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"Science as a Candle in the Dark." So reads the subtitle to this significant volume. This phrase speaks volumes for Carl Sagan's motivation for putting pen to paper. His thesis is a simple one, yet one which is almost continuously under fire: that it is no exaggeration to say that the very future of our species depends upon the success of rational science, and that the dual forces of wonder and scepticism must be our weapons in the struggle against fraud and credulity. "The Demon-Haunted World", written jointly with his wife Ann Druyan, was the last to be published before Sagan's untimely death in 1997. ("Billions and Billions, his final work, was published posthumously.) It argues cogently and forcefully the case for rationality, considering in turn each branch of what Sagan terms "pseudoscience", and methodically dismantling the arguments of its proponents. He is careful not to dismiss such views unthinkingly, and is even willing to accept that they may have certain attractions - for example, he acknowledges that astrology, though of no scientific validity, can in certain circumstances fulfil a genuine social need - but rather he advances convincing counter-arguments to show that, whatever the phenomenon under discussion, there is always a rational explanation, even if not an easily understandable one. Further to this, Sagan derides the doctrine of "special pleading" - the idea that the only reason scientific methods fail in a certain case is because the incident is somehow "above the laws of nature" - literally, supernatural. As he explains, it is entirely consistent with science to speculate that in certain peculiar circumstances - at the heart of a black hole, say - events may take place that cannot be explained in terms of current knowledge. But one should in no way infer anything "mystical" from such a state of affairs - merely that our knowledge of science is as yet (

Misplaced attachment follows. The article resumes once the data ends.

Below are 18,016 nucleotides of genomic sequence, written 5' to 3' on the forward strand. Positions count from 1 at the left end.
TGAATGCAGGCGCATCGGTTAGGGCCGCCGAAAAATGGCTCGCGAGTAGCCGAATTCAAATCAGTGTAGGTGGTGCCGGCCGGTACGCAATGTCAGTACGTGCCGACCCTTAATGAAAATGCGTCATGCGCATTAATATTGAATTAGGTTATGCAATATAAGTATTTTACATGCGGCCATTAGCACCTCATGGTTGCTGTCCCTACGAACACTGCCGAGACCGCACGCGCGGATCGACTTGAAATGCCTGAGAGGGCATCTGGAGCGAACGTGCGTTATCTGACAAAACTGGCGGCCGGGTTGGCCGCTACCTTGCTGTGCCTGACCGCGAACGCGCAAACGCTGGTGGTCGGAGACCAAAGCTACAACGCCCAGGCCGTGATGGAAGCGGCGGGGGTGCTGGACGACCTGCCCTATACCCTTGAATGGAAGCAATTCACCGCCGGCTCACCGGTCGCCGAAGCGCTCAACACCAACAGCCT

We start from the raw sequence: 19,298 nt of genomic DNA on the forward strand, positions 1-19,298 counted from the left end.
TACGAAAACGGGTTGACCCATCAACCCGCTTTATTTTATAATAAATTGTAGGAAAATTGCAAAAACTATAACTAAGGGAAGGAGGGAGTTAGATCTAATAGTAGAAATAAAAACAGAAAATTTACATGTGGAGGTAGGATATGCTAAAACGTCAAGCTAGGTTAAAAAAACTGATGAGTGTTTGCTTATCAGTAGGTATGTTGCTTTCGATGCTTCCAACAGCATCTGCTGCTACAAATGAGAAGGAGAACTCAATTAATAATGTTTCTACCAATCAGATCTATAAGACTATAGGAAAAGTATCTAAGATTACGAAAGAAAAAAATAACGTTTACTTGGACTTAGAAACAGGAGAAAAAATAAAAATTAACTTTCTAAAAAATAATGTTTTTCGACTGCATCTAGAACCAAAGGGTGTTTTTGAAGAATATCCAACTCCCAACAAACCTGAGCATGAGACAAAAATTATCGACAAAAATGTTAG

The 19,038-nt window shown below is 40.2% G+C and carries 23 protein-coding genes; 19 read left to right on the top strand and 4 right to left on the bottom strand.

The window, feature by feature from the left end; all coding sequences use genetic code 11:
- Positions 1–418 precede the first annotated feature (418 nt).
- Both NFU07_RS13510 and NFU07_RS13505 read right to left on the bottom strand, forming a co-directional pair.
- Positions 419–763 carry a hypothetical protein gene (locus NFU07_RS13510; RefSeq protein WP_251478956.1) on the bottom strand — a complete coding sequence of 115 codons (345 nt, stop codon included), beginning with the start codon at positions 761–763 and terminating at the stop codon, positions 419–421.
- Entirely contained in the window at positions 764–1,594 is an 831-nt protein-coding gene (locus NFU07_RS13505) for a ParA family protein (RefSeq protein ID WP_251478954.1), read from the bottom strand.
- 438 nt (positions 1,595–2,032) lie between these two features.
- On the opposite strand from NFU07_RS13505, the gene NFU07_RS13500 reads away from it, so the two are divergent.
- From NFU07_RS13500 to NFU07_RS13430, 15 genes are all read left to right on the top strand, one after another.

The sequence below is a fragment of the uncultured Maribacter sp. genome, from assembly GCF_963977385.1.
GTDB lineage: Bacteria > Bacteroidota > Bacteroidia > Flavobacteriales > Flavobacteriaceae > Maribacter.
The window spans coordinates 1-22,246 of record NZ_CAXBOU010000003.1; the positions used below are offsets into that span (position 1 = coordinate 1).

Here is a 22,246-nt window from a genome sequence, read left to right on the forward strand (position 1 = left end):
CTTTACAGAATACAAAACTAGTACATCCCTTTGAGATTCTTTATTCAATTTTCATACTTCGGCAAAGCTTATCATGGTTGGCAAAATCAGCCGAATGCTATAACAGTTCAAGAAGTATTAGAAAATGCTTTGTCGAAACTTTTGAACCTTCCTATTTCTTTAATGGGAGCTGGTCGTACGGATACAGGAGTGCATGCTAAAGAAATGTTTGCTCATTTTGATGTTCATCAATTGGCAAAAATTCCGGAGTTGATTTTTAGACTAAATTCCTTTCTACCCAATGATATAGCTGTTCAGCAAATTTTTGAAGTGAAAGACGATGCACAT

and probably for all time) imperfect. One of the most popular fields of pseudoscience, especially in Sagan's native United States, is that concerning itself with UFOs and "alien abduction". Sagan presents us with some startling figures on this score: no less than ten percent of Americans claim to have flown through the air without mechanical assistance. With a restraint I can only admire, he does not jeer at them or call them names; instead, he considers what they have to say, and rebuts each claim from a scientist's perspective. For example, a recurrent idea of certain pseudoscientists is that humanity itself is the result of an ancient selective breeding programme undertaken by extraterrestrial beings some thousands of years ago. Ah, says Sagan, but in that case how do you explain the fact that humans share 99.6% of their genes with chimpanzees? And what about flying saucers? Actually, they never existed. The phrase's debut in 1947 was the result of a misunderstanding - the man being interviewed about what he had seen said that the UFOs had flown "in a saucer-like fashion" - *not* that they were saucer-shaped. ESP? Again, this has never been proven to succeed under properly controlled laboratory conditions over a prolonged period of time (as any statistician knows, tiny samples are virtually worthless). Sagan refers to the rather sad case of a Scottish mother and daughter, convinced that they could read each others' minds, who were devastated to be disabused of the notion when put to the test in the lab. As Sagan candidly admits, a serious obstacle in the path of the rational scientist is that the pseudoscientists, along with their - uneasy and strictly temporary - allies from religion (remember, God "moves in a mysterious way"), are able by their very nature to promise all manner of things - eternal life, superhuman powers, telepathy... - that conventional science cannot. Think, for example,